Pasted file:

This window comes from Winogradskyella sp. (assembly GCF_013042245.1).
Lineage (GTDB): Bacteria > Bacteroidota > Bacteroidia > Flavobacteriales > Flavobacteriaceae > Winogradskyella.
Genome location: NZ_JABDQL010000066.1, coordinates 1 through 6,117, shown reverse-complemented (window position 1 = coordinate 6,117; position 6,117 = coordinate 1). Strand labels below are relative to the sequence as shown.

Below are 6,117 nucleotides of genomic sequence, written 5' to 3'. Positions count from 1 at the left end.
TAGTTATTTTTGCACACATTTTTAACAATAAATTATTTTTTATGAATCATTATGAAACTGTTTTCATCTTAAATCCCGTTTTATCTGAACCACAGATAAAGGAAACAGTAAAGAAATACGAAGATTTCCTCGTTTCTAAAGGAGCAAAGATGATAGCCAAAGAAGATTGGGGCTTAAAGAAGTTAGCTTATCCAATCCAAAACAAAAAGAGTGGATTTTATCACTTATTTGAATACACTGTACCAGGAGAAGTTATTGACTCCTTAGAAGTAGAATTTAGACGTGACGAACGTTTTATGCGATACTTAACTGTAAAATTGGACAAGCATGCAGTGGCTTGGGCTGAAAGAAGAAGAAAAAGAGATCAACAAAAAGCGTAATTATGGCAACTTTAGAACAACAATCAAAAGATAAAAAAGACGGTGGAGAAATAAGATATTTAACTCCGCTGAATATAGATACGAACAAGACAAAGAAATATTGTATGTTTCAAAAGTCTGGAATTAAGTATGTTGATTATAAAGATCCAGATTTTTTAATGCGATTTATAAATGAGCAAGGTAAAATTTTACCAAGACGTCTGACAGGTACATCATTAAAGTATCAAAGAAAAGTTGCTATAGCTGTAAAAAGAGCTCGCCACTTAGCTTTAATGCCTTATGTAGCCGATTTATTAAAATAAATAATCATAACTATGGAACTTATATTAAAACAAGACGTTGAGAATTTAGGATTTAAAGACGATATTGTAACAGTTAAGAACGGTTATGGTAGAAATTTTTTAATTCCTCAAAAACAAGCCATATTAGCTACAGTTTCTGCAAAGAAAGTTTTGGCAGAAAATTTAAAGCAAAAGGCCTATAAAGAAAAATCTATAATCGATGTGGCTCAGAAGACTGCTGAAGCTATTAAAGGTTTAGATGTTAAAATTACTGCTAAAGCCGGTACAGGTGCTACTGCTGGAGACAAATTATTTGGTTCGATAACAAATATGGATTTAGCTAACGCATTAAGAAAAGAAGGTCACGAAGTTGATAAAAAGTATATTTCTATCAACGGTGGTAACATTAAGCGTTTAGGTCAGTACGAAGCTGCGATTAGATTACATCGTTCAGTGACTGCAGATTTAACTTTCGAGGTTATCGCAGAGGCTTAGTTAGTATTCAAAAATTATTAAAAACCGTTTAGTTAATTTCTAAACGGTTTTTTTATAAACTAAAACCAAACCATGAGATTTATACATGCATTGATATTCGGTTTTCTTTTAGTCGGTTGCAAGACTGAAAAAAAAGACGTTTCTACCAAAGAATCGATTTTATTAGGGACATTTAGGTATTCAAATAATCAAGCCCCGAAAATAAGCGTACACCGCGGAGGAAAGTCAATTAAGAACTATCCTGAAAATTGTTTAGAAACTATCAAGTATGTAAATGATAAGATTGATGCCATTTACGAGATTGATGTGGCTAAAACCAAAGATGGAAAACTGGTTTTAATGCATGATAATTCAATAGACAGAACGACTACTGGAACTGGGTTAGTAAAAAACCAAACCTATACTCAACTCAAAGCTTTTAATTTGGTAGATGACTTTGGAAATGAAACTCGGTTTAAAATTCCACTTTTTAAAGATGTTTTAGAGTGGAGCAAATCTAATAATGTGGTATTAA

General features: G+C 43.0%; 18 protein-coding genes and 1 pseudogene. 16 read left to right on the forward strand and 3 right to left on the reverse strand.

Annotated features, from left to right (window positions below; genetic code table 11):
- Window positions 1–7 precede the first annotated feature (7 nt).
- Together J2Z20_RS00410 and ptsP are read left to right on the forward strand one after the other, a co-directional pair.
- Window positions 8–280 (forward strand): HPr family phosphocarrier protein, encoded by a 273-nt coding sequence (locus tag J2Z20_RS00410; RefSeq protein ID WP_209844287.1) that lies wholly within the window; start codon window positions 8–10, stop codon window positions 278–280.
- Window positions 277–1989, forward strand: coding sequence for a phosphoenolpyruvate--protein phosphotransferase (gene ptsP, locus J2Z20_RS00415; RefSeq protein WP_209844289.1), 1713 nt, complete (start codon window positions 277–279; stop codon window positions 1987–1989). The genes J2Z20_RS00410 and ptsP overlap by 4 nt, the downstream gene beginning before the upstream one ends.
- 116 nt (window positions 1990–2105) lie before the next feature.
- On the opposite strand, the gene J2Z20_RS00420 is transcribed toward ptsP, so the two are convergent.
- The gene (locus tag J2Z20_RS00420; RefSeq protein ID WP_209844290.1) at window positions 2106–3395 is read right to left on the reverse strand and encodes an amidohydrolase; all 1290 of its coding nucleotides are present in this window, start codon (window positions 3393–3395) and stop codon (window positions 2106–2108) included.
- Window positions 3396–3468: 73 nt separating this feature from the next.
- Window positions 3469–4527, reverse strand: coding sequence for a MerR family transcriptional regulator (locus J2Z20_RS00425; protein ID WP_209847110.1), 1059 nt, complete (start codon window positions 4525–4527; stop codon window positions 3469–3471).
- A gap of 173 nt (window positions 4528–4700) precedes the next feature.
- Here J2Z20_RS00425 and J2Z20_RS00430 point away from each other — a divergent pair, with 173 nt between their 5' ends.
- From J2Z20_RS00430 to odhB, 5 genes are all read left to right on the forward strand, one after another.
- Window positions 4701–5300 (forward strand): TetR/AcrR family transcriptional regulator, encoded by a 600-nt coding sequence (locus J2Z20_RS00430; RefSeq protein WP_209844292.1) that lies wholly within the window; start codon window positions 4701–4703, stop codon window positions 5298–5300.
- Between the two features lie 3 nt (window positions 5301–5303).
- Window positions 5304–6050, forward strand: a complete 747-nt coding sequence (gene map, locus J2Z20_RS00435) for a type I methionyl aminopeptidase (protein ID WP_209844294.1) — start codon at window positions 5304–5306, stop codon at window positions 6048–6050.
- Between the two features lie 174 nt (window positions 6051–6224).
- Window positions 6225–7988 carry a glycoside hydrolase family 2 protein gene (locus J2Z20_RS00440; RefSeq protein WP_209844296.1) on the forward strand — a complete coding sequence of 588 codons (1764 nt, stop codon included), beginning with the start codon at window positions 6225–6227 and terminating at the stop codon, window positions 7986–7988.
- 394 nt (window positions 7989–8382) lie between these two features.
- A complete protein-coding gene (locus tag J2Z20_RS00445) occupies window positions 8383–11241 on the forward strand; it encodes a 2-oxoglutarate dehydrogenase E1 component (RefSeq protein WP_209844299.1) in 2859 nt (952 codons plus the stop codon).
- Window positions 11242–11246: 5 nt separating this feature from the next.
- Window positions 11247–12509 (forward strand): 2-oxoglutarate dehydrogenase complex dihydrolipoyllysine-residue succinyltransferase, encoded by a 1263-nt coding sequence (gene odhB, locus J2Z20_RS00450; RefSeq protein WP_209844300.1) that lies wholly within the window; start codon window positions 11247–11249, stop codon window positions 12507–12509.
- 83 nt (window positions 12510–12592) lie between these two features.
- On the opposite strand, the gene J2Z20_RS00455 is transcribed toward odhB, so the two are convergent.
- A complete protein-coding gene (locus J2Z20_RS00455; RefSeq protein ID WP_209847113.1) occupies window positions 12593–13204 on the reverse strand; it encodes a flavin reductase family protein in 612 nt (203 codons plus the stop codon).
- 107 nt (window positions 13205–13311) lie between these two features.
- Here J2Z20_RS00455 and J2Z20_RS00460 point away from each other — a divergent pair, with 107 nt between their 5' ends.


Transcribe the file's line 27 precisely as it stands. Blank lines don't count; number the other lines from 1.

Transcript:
- Window positions 11242–11246: 5 nt separating this feature from the next.